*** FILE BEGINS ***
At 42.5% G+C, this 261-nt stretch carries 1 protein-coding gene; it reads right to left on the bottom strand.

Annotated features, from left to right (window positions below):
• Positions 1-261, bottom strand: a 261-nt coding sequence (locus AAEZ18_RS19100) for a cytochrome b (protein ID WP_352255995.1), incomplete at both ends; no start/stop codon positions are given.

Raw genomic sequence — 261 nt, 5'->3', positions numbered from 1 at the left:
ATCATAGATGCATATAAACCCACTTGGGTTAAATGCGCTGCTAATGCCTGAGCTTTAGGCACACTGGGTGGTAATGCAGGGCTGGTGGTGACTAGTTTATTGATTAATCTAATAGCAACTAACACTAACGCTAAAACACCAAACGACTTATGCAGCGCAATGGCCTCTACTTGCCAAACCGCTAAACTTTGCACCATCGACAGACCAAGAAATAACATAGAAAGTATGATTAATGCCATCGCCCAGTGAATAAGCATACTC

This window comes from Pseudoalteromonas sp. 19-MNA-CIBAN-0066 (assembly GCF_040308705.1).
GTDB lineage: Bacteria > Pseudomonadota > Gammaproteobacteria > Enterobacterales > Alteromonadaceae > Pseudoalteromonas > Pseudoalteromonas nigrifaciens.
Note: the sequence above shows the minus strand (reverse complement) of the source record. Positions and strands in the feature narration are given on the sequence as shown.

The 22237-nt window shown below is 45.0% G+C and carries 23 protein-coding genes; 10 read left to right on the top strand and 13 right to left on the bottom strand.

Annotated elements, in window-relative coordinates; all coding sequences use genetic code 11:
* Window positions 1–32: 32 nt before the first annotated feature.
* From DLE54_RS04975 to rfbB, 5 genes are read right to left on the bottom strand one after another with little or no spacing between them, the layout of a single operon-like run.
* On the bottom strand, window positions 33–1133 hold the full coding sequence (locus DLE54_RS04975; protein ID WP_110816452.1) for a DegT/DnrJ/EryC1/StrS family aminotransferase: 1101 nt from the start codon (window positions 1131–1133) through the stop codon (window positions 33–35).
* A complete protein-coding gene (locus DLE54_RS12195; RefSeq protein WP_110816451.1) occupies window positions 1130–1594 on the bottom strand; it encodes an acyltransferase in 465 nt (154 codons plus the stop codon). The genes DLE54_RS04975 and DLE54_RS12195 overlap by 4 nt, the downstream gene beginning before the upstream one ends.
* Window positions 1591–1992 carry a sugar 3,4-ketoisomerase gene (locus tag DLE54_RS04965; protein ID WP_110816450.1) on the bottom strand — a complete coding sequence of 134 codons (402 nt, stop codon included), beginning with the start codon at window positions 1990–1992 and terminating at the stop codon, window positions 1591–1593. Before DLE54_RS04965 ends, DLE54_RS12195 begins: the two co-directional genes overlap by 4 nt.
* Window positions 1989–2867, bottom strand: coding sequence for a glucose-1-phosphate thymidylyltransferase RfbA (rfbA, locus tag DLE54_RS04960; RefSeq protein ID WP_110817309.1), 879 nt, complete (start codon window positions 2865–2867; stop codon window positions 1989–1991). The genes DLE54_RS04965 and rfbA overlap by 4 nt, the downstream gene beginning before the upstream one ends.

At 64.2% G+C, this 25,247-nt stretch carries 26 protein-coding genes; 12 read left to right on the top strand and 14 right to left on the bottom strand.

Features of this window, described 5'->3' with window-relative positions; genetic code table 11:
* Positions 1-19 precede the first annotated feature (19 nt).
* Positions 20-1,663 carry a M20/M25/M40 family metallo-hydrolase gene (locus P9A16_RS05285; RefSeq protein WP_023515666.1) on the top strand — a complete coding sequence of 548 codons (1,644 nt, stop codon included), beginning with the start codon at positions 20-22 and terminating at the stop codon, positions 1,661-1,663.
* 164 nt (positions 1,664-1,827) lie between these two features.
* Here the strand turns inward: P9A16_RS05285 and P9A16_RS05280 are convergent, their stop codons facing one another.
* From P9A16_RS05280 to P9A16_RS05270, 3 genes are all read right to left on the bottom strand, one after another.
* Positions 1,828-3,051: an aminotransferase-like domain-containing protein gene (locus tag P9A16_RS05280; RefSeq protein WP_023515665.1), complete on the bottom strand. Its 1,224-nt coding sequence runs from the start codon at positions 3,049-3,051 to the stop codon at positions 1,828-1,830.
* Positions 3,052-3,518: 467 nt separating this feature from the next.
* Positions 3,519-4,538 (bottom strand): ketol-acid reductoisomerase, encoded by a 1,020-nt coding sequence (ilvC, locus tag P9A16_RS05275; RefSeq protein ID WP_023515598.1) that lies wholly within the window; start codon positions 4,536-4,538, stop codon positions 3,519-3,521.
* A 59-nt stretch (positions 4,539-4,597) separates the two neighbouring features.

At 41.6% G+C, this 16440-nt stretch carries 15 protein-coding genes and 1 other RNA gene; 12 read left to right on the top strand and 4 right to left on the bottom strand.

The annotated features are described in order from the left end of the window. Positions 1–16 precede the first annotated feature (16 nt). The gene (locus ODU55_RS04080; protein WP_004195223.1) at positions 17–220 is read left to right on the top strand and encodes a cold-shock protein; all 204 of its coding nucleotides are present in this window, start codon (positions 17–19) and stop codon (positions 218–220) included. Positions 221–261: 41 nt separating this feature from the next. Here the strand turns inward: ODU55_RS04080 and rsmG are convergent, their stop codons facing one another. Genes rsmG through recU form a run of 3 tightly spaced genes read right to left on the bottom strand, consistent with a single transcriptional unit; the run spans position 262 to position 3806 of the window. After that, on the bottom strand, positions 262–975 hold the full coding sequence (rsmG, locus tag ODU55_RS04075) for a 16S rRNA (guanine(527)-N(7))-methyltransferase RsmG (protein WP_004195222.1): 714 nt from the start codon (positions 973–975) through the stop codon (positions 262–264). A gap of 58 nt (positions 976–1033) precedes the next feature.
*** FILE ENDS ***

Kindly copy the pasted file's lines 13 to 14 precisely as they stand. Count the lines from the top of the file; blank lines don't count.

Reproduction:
* On the bottom strand, window positions 33–1133 hold the full coding sequence (locus DLE54_RS04975; protein ID WP_110816452.1) for a DegT/DnrJ/EryC1/StrS family aminotransferase: 1101 nt from the start codon (window positions 1131–1133) through the stop codon (window positions 33–35).
* A complete protein-coding gene (locus DLE54_RS12195; RefSeq protein WP_110816451.1) occupies window positions 1130–1594 on the bottom strand; it encodes an acyltransferase in 465 nt (154 codons plus the stop codon). The genes DLE54_RS04975 and DLE54_RS12195 overlap by 4 nt, the downstream gene beginning before the upstream one ends.